For example, Scotiabank served as joint bookrunner on two of the Province of Ontario’s benchmark green bond issues in support of climate adaptation and resilience projects. The proceeds of the province’s two green bonds issued in 2019-20, totalling CAD$1.2 billion, will be directed to the Port Lands Flood Protections program. This colossal project will fortify 240 hectares of downtown Toronto land that is at risk of flooding with earthworks/flood protection infrastructure, parks, roads and bridges, naturalized greenspace and wetlands.
In Latin America, Scotiabank also acted as joint bookrunner on significant transactions such as ARAUCO’s US$1 billion in sustainability bond issuances in 2019. These issuances will enable the global leader in sustainable forestry to protect native forests and high conservation value areas in Chile. Similarly, the Bank helped Empresas CMPC launch its UF$2.5 million, 10-year green bond in 2019, with proceeds dedicated to restoration of native pine and eucalyptus forests in Chile and Brazil. Scotiabank also supported Klabin’s 2019, US$500 million green bond issue to help Brazil’s largest paper manufacturer protect vast swaths of forest conservation areas and perform endangered species reintroduction and reproduction at the specialized Klabin Ecological Park.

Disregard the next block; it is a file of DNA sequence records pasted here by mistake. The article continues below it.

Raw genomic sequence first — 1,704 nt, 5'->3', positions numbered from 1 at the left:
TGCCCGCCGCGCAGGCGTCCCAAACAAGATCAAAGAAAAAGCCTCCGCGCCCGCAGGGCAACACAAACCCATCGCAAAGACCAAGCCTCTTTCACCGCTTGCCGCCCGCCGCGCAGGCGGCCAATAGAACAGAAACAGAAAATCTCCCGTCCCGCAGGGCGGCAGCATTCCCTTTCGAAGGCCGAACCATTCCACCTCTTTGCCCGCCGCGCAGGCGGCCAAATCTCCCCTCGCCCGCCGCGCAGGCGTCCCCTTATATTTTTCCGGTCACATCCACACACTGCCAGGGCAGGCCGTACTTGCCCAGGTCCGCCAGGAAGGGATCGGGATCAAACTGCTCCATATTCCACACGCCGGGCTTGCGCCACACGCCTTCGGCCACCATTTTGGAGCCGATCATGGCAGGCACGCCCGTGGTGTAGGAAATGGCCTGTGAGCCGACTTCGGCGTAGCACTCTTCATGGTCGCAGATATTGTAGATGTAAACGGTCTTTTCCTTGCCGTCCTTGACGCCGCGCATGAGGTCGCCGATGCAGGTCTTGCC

Menzies is enthusiastic about the impacts of nature-based solutions for the planet’s diverse stakeholders – and Scotiabank’s ability to bring value to the process: “Green financing for adaptation and resiliency is an opportunity to connect project developers and investors in sustainable development. There is a lot of room for the Scotiabank’s creativity and capability in this area to flourish, and deliver significant, enduring benefits to our clients and communities.”